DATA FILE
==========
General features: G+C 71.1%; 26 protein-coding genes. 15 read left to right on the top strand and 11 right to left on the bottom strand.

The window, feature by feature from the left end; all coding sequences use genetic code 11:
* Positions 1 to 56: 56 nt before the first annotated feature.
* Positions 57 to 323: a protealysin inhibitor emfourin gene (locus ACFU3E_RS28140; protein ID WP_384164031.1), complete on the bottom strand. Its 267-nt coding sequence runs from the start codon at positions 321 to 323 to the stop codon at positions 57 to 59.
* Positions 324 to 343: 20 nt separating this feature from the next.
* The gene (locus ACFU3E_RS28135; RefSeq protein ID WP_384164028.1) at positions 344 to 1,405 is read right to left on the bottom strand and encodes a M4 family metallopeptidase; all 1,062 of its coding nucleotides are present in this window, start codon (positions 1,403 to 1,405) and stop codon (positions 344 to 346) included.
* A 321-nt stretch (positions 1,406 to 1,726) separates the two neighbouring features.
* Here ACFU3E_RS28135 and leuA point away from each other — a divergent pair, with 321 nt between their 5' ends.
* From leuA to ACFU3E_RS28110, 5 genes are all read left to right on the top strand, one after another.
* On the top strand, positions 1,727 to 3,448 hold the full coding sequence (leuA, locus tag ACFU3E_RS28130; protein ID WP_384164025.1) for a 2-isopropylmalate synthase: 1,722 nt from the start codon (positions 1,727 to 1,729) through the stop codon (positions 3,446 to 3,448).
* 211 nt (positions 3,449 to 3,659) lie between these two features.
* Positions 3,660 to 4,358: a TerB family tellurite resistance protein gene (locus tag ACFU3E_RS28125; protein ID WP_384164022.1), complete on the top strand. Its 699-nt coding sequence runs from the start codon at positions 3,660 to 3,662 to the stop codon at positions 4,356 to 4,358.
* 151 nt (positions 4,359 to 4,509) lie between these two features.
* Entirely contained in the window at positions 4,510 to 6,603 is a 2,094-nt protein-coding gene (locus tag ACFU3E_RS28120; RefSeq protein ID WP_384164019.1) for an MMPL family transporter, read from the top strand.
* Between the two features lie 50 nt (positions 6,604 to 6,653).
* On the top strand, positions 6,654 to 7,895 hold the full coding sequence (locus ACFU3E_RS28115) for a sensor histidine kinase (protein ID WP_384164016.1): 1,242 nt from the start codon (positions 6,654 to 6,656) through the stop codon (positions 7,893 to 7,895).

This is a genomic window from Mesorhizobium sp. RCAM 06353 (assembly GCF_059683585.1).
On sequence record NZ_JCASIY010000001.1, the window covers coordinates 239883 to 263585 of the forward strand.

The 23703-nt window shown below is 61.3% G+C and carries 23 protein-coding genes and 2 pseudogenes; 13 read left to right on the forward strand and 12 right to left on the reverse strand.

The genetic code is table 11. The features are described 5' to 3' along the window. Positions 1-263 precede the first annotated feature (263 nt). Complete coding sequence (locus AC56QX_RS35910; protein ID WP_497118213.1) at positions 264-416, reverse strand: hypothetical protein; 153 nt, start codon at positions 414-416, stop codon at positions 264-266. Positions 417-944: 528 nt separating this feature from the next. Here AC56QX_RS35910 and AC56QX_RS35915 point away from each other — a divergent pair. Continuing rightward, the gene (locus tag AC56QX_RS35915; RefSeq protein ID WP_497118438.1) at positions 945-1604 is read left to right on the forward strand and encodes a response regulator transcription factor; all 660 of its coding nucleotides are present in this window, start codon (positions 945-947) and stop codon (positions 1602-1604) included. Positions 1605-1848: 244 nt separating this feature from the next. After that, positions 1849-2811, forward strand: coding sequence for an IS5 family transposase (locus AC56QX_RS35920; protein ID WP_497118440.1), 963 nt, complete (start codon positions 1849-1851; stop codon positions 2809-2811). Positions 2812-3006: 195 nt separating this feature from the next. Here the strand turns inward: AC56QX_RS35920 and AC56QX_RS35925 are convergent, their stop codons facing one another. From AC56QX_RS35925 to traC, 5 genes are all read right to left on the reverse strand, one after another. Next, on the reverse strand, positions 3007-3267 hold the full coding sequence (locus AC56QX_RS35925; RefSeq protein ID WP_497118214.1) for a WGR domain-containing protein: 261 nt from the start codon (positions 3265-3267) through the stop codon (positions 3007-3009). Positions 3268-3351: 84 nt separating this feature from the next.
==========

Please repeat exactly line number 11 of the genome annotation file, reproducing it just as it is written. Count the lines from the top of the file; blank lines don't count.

* 211 nt (positions 3,449 to 3,659) lie between these two features.